This new message, according to Benedict, profoundly transformed men and women’s consciences -- first slowly and now more clearly.
From the separation of sexuality from fertility, he continued, comes the inverse: “Fertility, naturally, can be thought of even without sexuality.”
Benedict XVI noted that it therefore seems right to no longer trust the procreation of humans to the “occasional passion of the flesh, but rather to plan and produce the human rationally.”
Thus a human being is no longer “generated and conceived but made,” the retired pontiff underlined, which signifies that a human person is not a gift to be received but “a product planned by our doing.”
He added that if we can plan to make life, it must also be true that we can plan to destroy it, noting that the growing support for assisted suicide and euthanasia as “a planned end to one’s life is an integral part of the trend described.”
The question of same-sex marriage, he continued, is not a question of being “a little more broadminded and open. Rather, the basic question arises: who is man? And with it also the question of whether there is a Creator or if we are not all just manufactured products.”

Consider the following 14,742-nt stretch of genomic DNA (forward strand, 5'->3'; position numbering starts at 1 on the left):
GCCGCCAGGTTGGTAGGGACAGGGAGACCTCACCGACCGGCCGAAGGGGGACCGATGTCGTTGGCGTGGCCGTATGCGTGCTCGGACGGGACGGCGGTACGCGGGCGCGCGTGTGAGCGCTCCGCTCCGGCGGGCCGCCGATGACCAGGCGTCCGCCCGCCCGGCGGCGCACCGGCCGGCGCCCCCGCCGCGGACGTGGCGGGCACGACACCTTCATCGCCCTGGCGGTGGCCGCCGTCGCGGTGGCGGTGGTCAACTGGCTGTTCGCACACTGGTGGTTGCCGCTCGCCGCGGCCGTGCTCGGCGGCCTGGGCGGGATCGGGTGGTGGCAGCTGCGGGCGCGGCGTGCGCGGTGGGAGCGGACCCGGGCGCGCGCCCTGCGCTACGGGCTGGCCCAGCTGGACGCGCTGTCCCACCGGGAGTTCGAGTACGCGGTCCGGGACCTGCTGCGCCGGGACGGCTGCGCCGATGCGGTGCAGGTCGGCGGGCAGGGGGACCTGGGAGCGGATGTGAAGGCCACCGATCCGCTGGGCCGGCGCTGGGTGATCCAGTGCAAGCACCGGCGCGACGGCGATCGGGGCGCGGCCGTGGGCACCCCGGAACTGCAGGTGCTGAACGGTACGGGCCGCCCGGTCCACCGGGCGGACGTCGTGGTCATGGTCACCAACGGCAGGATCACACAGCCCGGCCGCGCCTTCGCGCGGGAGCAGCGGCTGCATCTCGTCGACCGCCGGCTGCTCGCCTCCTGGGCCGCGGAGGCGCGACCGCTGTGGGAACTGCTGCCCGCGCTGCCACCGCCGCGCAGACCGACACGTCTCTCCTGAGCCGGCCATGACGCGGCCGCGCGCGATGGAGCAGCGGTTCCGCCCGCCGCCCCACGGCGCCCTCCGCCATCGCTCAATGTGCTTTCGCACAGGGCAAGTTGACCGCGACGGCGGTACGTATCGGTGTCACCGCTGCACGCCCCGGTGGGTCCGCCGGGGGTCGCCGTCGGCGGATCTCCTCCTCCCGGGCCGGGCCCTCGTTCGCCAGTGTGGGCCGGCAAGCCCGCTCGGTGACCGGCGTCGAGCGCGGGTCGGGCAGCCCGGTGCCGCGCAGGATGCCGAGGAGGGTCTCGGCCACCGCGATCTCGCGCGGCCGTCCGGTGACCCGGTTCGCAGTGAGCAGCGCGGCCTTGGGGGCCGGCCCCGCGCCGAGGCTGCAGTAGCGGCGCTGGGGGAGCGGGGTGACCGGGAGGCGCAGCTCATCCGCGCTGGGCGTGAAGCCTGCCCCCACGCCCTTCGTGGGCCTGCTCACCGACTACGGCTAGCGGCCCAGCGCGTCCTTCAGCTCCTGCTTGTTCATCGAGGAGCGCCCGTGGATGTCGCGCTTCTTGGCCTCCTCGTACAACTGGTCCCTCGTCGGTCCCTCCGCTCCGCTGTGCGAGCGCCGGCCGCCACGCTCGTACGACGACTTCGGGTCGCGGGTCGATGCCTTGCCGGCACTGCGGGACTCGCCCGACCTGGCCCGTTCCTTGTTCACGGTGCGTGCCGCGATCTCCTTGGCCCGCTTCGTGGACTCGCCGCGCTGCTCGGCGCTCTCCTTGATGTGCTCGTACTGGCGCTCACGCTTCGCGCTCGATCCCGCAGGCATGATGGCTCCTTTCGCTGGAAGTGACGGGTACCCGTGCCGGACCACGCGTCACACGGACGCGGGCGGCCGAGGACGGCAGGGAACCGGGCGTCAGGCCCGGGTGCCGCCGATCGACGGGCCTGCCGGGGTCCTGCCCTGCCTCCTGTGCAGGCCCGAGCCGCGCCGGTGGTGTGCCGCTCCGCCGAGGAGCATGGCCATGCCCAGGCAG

“This alternative arises: either man is a creature of God, he is the image of God, he is a gift from God, or man is a product that he himself knows how to create,” Benedict XVI wrote.
He said the ecological movement had established that there are limits to nature that we cannot ignore, and, in the same way, a human person possesses a nature that has been given to him “and the violation or denial of it leads to self-destruction.”
“This is also the case with the creation of man as male and female, which is ignored in the hypothesis of ‘same-sex marriage,’” he stressed.
Hannah Brockhaus is Catholic News Agency's senior Rome correspondent. She grew up in Omaha, Nebraska, and has a degree in English from Truman State University in Missouri.